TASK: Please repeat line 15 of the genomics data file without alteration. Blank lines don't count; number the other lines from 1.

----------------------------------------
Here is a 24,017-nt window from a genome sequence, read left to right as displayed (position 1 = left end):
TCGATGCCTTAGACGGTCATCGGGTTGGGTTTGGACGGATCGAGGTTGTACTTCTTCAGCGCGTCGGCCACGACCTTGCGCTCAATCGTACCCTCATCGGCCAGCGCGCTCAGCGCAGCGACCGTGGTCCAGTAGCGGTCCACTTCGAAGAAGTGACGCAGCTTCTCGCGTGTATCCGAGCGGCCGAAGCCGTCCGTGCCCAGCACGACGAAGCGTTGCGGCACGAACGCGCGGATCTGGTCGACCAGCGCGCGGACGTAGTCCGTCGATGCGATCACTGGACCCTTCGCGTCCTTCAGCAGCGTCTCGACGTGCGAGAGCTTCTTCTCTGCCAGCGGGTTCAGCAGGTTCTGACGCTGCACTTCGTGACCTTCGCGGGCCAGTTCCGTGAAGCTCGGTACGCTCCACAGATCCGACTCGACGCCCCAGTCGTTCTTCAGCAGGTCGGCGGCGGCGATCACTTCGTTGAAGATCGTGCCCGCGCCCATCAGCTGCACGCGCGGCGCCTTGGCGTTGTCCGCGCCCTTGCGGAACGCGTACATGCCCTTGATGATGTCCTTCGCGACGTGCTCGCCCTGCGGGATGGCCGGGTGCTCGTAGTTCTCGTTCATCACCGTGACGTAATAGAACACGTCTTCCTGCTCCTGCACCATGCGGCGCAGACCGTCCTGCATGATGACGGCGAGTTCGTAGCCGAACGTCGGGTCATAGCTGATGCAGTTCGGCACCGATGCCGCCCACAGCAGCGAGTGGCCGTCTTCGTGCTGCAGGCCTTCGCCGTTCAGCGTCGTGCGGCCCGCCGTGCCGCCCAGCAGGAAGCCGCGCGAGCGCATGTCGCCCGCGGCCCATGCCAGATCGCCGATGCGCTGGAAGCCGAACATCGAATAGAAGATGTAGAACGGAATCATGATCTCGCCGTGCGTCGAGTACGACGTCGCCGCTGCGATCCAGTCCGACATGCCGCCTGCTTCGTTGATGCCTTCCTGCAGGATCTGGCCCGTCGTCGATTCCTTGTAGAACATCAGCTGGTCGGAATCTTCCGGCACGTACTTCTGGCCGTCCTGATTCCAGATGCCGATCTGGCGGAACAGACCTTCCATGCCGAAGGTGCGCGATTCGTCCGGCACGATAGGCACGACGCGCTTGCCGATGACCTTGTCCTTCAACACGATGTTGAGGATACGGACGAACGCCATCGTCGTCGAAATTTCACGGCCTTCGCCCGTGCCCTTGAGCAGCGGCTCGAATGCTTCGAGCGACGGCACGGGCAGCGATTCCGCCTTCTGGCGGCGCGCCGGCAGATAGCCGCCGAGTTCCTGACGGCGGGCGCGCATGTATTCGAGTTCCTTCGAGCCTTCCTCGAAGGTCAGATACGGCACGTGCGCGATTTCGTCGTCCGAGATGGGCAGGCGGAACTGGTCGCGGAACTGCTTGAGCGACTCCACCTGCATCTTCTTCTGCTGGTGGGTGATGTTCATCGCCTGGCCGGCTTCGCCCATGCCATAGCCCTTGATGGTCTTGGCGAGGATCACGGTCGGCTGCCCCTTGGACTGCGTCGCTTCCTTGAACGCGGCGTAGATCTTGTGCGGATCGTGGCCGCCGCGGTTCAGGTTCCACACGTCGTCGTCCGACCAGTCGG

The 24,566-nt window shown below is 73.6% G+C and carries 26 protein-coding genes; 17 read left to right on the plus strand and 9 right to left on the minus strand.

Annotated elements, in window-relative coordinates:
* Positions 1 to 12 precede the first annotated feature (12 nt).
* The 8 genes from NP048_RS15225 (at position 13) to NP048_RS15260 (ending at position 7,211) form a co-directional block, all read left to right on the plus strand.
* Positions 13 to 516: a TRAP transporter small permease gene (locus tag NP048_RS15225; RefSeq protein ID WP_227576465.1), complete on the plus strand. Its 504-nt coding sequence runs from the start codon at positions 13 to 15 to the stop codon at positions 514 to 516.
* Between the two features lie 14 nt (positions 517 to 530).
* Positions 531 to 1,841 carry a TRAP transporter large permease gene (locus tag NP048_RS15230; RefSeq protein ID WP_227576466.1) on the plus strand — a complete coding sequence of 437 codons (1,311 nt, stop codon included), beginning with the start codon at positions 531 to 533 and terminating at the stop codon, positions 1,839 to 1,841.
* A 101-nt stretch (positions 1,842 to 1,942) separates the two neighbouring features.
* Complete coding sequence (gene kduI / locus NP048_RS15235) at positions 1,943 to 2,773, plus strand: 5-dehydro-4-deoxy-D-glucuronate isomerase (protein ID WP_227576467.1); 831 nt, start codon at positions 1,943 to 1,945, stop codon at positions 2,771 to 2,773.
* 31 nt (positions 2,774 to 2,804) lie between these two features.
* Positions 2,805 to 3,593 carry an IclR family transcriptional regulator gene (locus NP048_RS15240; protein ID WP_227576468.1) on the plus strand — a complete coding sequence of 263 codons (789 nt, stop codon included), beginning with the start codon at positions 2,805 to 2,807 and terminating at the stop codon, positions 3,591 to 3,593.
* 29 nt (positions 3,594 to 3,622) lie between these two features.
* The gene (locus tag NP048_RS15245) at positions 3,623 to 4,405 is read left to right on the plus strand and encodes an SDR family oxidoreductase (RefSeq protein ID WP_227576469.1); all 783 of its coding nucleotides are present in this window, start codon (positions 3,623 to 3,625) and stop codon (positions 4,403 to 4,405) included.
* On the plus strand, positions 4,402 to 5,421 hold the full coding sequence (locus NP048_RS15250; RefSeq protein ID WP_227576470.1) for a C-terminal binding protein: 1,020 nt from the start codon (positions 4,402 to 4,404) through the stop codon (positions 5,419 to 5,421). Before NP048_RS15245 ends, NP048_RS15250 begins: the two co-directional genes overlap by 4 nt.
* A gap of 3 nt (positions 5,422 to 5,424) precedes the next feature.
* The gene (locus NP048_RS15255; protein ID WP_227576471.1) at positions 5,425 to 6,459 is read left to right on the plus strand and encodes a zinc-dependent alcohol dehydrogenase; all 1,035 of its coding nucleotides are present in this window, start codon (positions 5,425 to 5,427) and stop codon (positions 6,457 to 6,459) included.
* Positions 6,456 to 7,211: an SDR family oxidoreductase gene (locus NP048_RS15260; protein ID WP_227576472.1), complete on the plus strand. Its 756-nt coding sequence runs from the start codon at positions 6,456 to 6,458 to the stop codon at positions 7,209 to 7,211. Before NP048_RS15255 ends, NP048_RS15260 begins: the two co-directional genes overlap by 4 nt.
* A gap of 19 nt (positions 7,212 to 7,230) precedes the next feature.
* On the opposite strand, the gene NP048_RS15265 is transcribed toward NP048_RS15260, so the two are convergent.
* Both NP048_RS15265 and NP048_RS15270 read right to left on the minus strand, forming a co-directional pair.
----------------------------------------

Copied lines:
* The gene (locus tag NP048_RS15245) at positions 3,623 to 4,405 is read left to right on the plus strand and encodes an SDR family oxidoreductase (RefSeq protein ID WP_227576469.1); all 783 of its coding nucleotides are present in this window, start codon (positions 3,623 to 3,625) and stop codon (positions 4,403 to 4,405) included.